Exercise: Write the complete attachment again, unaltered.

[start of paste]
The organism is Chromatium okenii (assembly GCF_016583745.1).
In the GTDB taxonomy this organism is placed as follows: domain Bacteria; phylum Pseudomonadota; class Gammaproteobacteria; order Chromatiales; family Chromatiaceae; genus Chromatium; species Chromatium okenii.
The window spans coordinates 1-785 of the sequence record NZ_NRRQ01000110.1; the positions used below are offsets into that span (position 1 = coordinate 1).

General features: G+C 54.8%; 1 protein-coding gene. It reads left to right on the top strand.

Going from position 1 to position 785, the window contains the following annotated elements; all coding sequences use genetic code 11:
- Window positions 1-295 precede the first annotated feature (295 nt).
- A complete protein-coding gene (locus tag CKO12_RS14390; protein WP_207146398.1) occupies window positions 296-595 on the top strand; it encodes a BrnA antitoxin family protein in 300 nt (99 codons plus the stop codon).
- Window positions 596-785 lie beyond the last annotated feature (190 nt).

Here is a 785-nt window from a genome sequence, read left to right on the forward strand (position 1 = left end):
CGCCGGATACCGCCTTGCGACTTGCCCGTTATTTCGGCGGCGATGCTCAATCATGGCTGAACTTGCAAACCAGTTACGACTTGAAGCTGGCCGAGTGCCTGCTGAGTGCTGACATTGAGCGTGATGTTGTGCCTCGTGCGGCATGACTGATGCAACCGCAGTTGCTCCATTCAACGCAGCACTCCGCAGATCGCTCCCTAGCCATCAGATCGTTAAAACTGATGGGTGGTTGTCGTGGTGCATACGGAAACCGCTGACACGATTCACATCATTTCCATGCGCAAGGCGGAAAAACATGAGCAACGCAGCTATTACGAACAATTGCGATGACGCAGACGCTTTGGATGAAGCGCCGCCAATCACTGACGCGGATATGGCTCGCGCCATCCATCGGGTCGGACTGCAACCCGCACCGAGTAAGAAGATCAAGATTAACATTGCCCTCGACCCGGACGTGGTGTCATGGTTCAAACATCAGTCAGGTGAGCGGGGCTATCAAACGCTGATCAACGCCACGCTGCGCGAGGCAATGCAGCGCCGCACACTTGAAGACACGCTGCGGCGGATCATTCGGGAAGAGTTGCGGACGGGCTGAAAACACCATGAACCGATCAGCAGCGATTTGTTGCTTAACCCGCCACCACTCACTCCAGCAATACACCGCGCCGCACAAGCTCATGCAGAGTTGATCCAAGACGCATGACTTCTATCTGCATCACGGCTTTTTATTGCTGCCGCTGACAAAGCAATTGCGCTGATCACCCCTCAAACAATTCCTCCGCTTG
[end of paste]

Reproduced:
The organism is Chromatium okenii (assembly GCF_016583745.1).
In the GTDB taxonomy this organism is placed as follows: domain Bacteria; phylum Pseudomonadota; class Gammaproteobacteria; order Chromatiales; family Chromatiaceae; genus Chromatium; species Chromatium okenii.
The window spans coordinates 1-785 of the sequence record NZ_NRRQ01000110.1; the positions used below are offsets into that span (position 1 = coordinate 1).

General features: G+C 54.8%; 1 protein-coding gene. It reads left to right on the top strand.

Going from position 1 to position 785, the window contains the following annotated elements; all coding sequences use genetic code 11:
- Window positions 1-295 precede the first annotated feature (295 nt).
- A complete protein-coding gene (locus tag CKO12_RS14390; protein WP_207146398.1) occupies window positions 296-595 on the top strand; it encodes a BrnA antitoxin family protein in 300 nt (99 codons plus the stop codon).
- Window positions 596-785 lie beyond the last annotated feature (190 nt).

Here is a 785-nt window from a genome sequence, read left to right on the forward strand (position 1 = left end):
CGCCGGATACCGCCTTGCGACTTGCCCGTTATTTCGGCGGCGATGCTCAATCATGGCTGAACTTGCAAACCAGTTACGACTTGAAGCTGGCCGAGTGCCTGCTGAGTGCTGACATTGAGCGTGATGTTGTGCCTCGTGCGGCATGACTGATGCAACCGCAGTTGCTCCATTCAACGCAGCACTCCGCAGATCGCTCCCTAGCCATCAGATCGTTAAAACTGATGGGTGGTTGTCGTGGTGCATACGGAAACCGCTGACACGATTCACATCATTTCCATGCGCAAGGCGGAAAAACATGAGCAACGCAGCTATTACGAACAATTGCGATGACGCAGACGCTTTGGATGAAGCGCCGCCAATCACTGACGCGGATATGGCTCGCGCCATCCATCGGGTCGGACTGCAACCCGCACCGAGTAAGAAGATCAAGATTAACATTGCCCTCGACCCGGACGTGGTGTCATGGTTCAAACATCAGTCAGGTGAGCGGGGCTATCAAACGCTGATCAACGCCACGCTGCGCGAGGCAATGCAGCGCCGCACACTTGAAGACACGCTGCGGCGGATCATTCGGGAAGAGTTGCGGACGGGCTGAAAACACCATGAACCGATCAGCAGCGATTTGTTGCTTAACCCGCCACCACTCACTCCAGCAATACACCGCGCCGCACAAGCTCATGCAGAGTTGATCCAAGACGCATGACTTCTATCTGCATCACGGCTTTTTATTGCTGCCGCTGACAAAGCAATTGCGCTGATCACCCCTCAAACAATTCCTCCGCTTG